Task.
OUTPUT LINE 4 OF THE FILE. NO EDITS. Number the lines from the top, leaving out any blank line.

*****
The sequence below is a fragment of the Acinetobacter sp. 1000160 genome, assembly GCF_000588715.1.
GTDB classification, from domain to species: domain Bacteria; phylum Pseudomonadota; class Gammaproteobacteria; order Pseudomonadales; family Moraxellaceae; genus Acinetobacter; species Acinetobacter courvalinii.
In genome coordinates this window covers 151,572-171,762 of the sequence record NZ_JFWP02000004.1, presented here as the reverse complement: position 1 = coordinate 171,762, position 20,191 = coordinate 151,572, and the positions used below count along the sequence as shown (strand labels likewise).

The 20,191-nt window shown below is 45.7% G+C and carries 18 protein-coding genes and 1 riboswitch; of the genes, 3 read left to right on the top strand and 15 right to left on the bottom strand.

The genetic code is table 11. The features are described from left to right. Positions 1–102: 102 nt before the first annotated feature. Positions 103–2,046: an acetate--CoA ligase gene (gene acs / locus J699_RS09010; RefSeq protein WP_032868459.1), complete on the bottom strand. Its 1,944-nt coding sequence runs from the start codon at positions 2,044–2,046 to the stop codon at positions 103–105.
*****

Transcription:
The 20,191-nt window shown below is 45.7% G+C and carries 18 protein-coding genes and 1 riboswitch; of the genes, 3 read left to right on the top strand and 15 right to left on the bottom strand.